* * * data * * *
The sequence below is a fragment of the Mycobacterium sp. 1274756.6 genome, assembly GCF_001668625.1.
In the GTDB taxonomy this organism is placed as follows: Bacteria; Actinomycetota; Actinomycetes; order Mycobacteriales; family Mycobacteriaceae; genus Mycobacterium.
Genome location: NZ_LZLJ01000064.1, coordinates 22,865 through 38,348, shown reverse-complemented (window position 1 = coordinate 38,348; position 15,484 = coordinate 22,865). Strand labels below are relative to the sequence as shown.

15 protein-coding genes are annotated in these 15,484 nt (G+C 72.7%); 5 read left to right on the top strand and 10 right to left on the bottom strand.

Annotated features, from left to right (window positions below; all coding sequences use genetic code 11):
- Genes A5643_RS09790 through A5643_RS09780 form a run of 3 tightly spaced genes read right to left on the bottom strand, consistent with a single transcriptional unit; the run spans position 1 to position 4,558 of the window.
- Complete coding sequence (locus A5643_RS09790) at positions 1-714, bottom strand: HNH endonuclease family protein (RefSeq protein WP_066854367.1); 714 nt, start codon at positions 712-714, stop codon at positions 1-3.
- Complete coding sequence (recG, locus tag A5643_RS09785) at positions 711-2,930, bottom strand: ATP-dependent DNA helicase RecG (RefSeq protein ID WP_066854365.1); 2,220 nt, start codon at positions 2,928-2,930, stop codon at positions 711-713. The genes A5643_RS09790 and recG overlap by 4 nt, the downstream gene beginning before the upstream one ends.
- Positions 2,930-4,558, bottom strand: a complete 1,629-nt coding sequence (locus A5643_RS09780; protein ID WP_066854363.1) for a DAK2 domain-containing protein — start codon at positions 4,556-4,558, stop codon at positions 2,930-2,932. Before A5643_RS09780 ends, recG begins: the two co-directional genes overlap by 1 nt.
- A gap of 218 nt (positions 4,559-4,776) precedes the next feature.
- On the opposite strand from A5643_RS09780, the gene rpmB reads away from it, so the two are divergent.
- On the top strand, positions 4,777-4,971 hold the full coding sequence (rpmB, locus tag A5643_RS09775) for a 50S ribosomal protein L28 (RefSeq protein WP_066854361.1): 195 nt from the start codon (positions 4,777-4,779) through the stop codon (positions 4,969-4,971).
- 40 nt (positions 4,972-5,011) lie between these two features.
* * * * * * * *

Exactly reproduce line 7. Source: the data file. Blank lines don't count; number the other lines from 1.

- Complete coding sequence (locus A5643_RS09790) at positions 1-714, bottom strand: HNH endonuclease family protein (RefSeq protein WP_066854367.1); 714 nt, start codon at positions 712-714, stop codon at positions 1-3.